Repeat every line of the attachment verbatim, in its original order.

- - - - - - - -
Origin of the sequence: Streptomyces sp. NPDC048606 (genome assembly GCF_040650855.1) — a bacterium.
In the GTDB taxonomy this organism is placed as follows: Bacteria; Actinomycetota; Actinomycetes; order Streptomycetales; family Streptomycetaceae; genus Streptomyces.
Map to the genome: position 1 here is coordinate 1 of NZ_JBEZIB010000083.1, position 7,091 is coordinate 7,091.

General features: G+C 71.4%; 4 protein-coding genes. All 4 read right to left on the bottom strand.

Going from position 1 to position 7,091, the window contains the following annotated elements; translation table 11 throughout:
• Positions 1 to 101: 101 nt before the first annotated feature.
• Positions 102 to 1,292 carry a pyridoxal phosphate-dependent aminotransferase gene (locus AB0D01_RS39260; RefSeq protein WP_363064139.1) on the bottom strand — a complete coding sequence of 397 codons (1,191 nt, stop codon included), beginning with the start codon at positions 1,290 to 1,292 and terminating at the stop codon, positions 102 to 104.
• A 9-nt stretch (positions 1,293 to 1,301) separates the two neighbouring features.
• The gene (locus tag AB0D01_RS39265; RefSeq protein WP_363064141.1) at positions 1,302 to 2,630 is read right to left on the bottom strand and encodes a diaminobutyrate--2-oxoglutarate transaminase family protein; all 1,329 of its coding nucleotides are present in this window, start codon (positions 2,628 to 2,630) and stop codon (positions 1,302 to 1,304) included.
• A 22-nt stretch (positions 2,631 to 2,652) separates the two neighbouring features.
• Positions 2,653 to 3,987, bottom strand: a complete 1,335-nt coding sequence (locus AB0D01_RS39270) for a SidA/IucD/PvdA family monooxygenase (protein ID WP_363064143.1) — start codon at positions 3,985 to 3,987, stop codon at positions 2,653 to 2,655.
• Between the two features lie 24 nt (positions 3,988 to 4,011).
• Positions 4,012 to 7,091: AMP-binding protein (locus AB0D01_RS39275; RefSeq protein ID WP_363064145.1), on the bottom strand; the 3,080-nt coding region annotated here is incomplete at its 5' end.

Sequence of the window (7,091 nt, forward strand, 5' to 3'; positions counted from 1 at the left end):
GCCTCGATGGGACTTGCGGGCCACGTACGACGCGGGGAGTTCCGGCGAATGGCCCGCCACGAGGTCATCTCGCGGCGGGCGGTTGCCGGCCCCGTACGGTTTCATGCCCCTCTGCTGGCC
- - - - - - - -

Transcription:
Origin of the sequence: Streptomyces sp. NPDC048606 (genome assembly GCF_040650855.1) — a bacterium.
In the GTDB taxonomy this organism is placed as follows: Bacteria; Actinomycetota; Actinomycetes; order Streptomycetales; family Streptomycetaceae; genus Streptomyces.
Map to the genome: position 1 here is coordinate 1 of NZ_JBEZIB010000083.1, position 7,091 is coordinate 7,091.

General features: G+C 71.4%; 4 protein-coding genes. All 4 read right to left on the bottom strand.

Going from position 1 to position 7,091, the window contains the following annotated elements; translation table 11 throughout:
• Positions 1 to 101: 101 nt before the first annotated feature.
• Positions 102 to 1,292 carry a pyridoxal phosphate-dependent aminotransferase gene (locus AB0D01_RS39260; RefSeq protein WP_363064139.1) on the bottom strand — a complete coding sequence of 397 codons (1,191 nt, stop codon included), beginning with the start codon at positions 1,290 to 1,292 and terminating at the stop codon, positions 102 to 104.
• A 9-nt stretch (positions 1,293 to 1,301) separates the two neighbouring features.
• The gene (locus tag AB0D01_RS39265; RefSeq protein WP_363064141.1) at positions 1,302 to 2,630 is read right to left on the bottom strand and encodes a diaminobutyrate--2-oxoglutarate transaminase family protein; all 1,329 of its coding nucleotides are present in this window, start codon (positions 2,628 to 2,630) and stop codon (positions 1,302 to 1,304) included.
• A 22-nt stretch (positions 2,631 to 2,652) separates the two neighbouring features.
• Positions 2,653 to 3,987, bottom strand: a complete 1,335-nt coding sequence (locus AB0D01_RS39270) for a SidA/IucD/PvdA family monooxygenase (protein ID WP_363064143.1) — start codon at positions 3,985 to 3,987, stop codon at positions 2,653 to 2,655.
• Between the two features lie 24 nt (positions 3,988 to 4,011).
• Positions 4,012 to 7,091: AMP-binding protein (locus AB0D01_RS39275; RefSeq protein ID WP_363064145.1), on the bottom strand; the 3,080-nt coding region annotated here is incomplete at its 5' end.

Sequence of the window (7,091 nt, forward strand, 5' to 3'; positions counted from 1 at the left end):
GCCTCGATGGGACTTGCGGGCCACGTACGACGCGGGGAGTTCCGGCGAATGGCCCGCCACGAGGTCATCTCGCGGCGGGCGGTTGCCGGCCCCGTACGGTTTCATGCCCCTCTGCTGGCC